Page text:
DARROW.  A Secretary of State quitting in protest. I remember. I was impressed.

BRYAN.  There’s nothing Christian about a war.

DARROW. I didn’t like it either. (Pause) What was it you said? “Science is a magnificent force …”?

BRYAN.  “… but it is not a teacher of morals.”

DARROW.  So you’ve got no intellectual objections to Darwinism?

BRYAN.  Well, according to you, I’ve got no intellect at all. But I’ve got moral objections as a compassionate man. For the life of me, I can’t see why you don’t too. When have we ever been at odds until these last few days? I was right with you on that Eugene Debs case; I always support the working man against the captains of industry. And I thought you were right as rain defending those Loeb and Leopold boys; I can’t abide executions even for bona fide monsters. And you’ve been on my side pushing for women’s suffrage and equality. It all makes good Christian sense to me. Jesus put no stock in big money, or legalized lynching, or keeping women in their place, or any other such thing. But my land, you’ve called me all kinds of names since this whole business got started! A bigot, a fanatic, and—what was it? Oh, yeah—“the idol of all morondom.” Odd things to say about a man who agrees with you straight down the line.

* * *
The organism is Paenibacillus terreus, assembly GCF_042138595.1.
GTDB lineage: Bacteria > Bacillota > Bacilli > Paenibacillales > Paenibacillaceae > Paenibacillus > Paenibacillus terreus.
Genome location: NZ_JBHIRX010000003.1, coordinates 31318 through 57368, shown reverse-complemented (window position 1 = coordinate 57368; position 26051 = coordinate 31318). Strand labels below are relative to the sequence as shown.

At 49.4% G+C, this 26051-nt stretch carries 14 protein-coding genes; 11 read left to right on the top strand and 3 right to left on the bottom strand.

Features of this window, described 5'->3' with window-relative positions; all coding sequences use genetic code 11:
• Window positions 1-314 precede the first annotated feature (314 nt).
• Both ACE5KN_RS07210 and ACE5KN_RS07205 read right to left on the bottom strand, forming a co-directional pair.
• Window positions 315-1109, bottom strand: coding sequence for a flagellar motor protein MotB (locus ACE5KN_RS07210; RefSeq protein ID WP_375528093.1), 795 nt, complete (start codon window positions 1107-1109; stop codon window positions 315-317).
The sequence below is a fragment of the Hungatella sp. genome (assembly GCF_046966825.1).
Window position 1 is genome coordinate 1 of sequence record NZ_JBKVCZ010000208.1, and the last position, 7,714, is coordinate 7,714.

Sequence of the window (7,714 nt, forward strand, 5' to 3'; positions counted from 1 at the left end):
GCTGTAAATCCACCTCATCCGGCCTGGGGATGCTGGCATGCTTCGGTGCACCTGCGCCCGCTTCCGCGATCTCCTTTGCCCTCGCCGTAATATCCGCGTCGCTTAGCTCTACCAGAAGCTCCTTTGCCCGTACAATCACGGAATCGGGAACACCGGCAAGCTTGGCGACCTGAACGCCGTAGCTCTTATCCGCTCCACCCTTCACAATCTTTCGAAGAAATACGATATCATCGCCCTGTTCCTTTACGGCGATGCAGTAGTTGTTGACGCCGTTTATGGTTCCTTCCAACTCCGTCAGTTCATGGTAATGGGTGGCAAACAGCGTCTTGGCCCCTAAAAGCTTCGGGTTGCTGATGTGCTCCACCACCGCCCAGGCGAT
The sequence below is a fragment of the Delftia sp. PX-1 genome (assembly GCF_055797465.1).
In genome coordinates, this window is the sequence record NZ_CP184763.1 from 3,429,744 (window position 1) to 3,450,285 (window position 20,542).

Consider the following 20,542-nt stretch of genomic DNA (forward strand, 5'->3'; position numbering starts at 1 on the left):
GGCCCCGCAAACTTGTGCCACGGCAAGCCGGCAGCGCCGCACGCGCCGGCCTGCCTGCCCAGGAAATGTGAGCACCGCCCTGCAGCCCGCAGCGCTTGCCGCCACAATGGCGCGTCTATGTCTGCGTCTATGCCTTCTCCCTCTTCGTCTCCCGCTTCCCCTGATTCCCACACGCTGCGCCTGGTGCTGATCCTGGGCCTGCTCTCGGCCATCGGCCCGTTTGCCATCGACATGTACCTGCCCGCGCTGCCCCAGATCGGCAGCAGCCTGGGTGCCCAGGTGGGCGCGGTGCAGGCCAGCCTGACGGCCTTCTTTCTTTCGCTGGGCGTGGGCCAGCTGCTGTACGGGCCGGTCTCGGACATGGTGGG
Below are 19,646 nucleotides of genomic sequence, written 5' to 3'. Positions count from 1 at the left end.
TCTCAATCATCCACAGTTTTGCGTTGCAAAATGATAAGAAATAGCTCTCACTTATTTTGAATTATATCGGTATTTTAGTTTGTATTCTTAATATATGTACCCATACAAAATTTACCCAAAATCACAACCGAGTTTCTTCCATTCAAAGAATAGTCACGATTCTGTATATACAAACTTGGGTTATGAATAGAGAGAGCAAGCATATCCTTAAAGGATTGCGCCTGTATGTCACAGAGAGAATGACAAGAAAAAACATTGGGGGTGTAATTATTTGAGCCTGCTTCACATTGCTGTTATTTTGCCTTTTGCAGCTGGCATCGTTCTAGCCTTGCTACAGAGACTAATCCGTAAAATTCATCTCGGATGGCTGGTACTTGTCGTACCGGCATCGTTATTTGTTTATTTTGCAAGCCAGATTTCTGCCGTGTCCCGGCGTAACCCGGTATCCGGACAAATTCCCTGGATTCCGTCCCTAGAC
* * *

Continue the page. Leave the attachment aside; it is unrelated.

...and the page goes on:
DARROW.  You want to snatch independent reason away from the common man, leave him with nothing but blind belief in some poor dumb slob nailed to a Roman gibbet. Now that’ll make the millionaire fat cats happy, won’t it? Lording it over a herd of meek, brainless cattle?

BRYAN.  You’ve got it backwards. The fat cats caught the Darwin disease. They think they’ve won their booty fair and square in the struggle for existence.  They think might makes right, it’s virtuous to poison our food, work our children to death, hoard our wealth.

DARROW.  You don’t have the first idea what you’re talking about. Why, you probably think evolution and Darwinian theory are one and the same thing.